How To: Understand the Features and Hazards of the Different Types of Open Water Swimming Locations – I – The Ocean


Open water is open water, right?

Well, yes and no.  Sure, water itself is only water, whether fresh, salt water or brackish, and if you can swim, then theoretically you may think that’s all you need to know.

Unfortunately, too many beginner and intermediate open water swimmers don’t think about the various conditions and hazards associated with different types of open water locations. I remain interested in the huge swathes of knowledge and experience about open water that few people communicate and that so many of us find ourselves learning from scratch. Even the best online swim coaches spend almost all their time talking about stroke and technique. All other aspects of open water swimming are often neglected.

Being responsible for your own open water swimming safety means you should be able to understand at a glance the main characteristics of a particular location as you build up your experience. “Just swimming” applies more to the pool than it does to the world of open water, where variation, change and the unexpected are the very features that we embrace about open water and that make it continuously challenging and interesting. If you climbed one mountain today and then next week decided to climb another in a different location you wouldn’t automatically think that all mountains are the same and give no thought to the ascent. At the least a similar degree of wariness is required for the ocean.

While we may be familiar with one type of open water swimming, not all have the same hazards and we need to be careful not to be complacent or extrapolate incorrectly from one type of location to a different type.

So let’s look at the different locations and their main challenges in this two-part series.

Open water swimmers whose background is lakes or rivers can easily underestimate the huge range of possibilities present in and presented by the ocean and even elite pool swimmers will flounder on their first day in the big blue if conditions aren’t ideal.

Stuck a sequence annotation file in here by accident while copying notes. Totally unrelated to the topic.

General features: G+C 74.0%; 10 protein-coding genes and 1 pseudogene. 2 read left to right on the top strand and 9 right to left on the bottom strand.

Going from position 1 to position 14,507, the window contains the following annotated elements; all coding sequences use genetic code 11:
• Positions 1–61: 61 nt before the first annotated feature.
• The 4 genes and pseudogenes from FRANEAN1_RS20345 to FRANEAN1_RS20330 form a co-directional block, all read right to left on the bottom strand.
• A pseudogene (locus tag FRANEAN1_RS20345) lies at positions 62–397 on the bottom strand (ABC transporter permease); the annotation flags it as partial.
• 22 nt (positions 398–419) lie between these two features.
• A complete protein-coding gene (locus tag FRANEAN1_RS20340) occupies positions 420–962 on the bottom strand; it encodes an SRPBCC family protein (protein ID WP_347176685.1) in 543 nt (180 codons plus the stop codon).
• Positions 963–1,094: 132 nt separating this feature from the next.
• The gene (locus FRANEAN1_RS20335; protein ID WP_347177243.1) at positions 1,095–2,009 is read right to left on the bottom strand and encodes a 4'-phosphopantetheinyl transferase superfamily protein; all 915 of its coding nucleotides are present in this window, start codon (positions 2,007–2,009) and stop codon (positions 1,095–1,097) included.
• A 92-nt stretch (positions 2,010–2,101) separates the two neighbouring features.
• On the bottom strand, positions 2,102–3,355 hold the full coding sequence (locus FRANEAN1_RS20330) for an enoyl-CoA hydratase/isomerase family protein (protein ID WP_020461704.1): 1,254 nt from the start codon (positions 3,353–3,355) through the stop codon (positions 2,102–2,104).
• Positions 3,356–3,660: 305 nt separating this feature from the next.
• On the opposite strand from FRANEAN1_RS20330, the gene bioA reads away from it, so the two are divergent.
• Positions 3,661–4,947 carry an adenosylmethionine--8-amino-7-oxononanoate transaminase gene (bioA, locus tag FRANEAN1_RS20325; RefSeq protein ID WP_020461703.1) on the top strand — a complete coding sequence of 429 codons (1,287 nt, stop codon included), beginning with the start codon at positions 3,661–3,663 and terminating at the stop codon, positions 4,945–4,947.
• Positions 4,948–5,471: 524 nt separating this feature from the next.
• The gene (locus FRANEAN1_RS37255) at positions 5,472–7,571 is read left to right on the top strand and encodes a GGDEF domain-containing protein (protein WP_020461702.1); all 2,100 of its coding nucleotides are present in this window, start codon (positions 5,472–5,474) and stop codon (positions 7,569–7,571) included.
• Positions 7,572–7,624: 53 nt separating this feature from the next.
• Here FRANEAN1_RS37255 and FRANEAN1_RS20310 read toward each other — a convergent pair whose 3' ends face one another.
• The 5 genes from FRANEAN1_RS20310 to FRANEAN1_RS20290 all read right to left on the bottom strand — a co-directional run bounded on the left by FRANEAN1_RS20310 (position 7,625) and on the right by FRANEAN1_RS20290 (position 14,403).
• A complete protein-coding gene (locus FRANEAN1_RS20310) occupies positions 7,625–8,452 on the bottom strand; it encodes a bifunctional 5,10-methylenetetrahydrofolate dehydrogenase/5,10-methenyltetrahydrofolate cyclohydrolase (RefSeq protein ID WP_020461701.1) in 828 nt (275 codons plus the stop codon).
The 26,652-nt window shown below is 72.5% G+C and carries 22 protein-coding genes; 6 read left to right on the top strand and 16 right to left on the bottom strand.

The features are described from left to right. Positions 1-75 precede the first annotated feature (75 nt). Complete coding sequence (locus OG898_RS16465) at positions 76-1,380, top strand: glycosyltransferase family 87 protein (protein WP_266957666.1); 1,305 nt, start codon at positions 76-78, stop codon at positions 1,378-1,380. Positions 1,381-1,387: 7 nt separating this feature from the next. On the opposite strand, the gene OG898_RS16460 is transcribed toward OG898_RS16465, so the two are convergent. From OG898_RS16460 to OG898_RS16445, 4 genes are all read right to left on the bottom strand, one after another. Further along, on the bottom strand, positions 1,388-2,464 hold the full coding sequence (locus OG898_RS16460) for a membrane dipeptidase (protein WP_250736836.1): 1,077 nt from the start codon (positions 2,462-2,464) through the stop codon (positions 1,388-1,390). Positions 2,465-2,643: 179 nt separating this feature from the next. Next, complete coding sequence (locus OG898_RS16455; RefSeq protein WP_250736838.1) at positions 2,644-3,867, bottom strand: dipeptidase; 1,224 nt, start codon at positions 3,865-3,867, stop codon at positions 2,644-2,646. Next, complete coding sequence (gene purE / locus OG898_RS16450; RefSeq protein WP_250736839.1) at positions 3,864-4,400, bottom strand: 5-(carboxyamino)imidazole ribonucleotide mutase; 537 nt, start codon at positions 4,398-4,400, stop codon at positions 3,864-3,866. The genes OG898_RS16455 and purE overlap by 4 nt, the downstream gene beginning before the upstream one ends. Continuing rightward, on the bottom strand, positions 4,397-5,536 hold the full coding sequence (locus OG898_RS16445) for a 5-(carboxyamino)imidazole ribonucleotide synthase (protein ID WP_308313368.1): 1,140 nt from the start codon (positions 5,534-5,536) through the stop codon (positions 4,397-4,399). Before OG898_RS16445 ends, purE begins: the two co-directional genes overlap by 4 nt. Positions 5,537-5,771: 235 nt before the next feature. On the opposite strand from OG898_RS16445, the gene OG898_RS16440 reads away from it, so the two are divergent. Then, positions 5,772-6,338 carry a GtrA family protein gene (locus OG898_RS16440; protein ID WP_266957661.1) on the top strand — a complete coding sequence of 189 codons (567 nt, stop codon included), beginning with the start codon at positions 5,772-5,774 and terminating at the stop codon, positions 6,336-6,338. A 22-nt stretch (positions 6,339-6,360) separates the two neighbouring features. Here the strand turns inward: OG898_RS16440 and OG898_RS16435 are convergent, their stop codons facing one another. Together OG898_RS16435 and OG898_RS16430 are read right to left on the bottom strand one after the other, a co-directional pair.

• Unpredictability. “Never turn your back on the ocean” is an old adage that clearly conveys the unpredictable nature of the sea. Please see this previous post on the unpredictable nature of waves on the coast. Every open swimmer regardless of experience should treat each swim in the ocean with respect and fore-thought. Always expect the unexpected and swim within your own bounds, because if you try to swim within the bounds of the ocean, it will always surprise and inevitably defeat you.
  • Global ocean salinity

    Global ocean salinity

    Salty. Average global salinity is around 4% but this varies quite significantly by location. A local 5% salinity actually means the salinity you notice is 20% greater than the average of 4%. Pacific Ocean open water swimmers used to 3% will notice that Atlantic around Ireland is noticeably saltier, while Irish Atlantic open water swimmers will notice that the English Channel at 5% is noticeably saltier again.

  • Buoyant. Salt increase water density, which makes you float higher, which makes you less tired and able to swim faster and further. It can also make you over-estimate your capabilities. The previous differences in salinity are the factor that determines buoyancy.
  • Tidal. Tides vary hugely by location from zero tide (which points are called amphidromes and occur around the world) to 15 metres (Bay of Fundy, Newfoundland). Southern California and the Mediterranean are less than a metre, whereas Ireland is about 4 metres height and the English Channel is over 6 metres.
  • Wildlife. Fish, jellyfish, plants. Some bite, some sting, most are harmless and all should be left alone and some will look at you malevolently.
  • Greater depth. While there are some very deep lakes even those pale in comparison the ocean’s depths. Depth doesn’t affect a swimmer’s ability but adjusting to the void beneath you can be psychologically difficult for some.Wind & Waves
  • Wind and Waves. I’ve categorized these two together as waves are caused by winds (excluding tsunamis). The further the distance that wind can blow over a surface the greater the waves that will result. So you can strong wind blowing over off the coast with no waves. The stronger a wind the greater the resulting waves. You can have wind without waves (locally, if for example the wind is blowing offshore and you are near to the shore) and waves without wind (powerful groundswell travelling from along way away) but waves are a visible tangible manifestation of wind energy somewhere.